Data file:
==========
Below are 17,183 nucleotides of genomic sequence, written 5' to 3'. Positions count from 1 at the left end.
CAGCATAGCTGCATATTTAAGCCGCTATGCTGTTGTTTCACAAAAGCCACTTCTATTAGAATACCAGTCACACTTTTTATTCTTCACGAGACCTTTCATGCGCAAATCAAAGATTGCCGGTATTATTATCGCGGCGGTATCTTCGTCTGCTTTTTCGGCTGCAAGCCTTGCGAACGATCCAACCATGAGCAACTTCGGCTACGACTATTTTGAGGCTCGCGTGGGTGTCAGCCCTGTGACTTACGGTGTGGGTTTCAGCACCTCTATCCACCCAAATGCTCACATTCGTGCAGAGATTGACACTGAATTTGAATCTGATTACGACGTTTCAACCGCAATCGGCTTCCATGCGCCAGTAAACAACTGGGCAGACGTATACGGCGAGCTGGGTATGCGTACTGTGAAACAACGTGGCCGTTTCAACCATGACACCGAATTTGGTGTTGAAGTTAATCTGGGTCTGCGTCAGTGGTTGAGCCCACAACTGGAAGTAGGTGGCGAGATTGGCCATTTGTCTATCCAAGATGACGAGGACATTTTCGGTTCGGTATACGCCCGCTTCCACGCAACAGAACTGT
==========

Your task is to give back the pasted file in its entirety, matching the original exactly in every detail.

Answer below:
Below are 17,183 nucleotides of genomic sequence, written 5' to 3'. Positions count from 1 at the left end.
CAGCATAGCTGCATATTTAAGCCGCTATGCTGTTGTTTCACAAAAGCCACTTCTATTAGAATACCAGTCACACTTTTTATTCTTCACGAGACCTTTCATGCGCAAATCAAAGATTGCCGGTATTATTATCGCGGCGGTATCTTCGTCTGCTTTTTCGGCTGCAAGCCTTGCGAACGATCCAACCATGAGCAACTTCGGCTACGACTATTTTGAGGCTCGCGTGGGTGTCAGCCCTGTGACTTACGGTGTGGGTTTCAGCACCTCTATCCACCCAAATGCTCACATTCGTGCAGAGATTGACACTGAATTTGAATCTGATTACGACGTTTCAACCGCAATCGGCTTCCATGCGCCAGTAAACAACTGGGCAGACGTATACGGCGAGCTGGGTATGCGTACTGTGAAACAACGTGGCCGTTTCAACCATGACACCGAATTTGGTGTTGAAGTTAATCTGGGTCTGCGTCAGTGGTTGAGCCCACAACTGGAAGTAGGTGGCGAGATTGGCCATTTGTCTATCCAAGATGACGAGGACATTTTCGGTTCGGTATACGCCCGCTTCCACGCAACAGAACTGT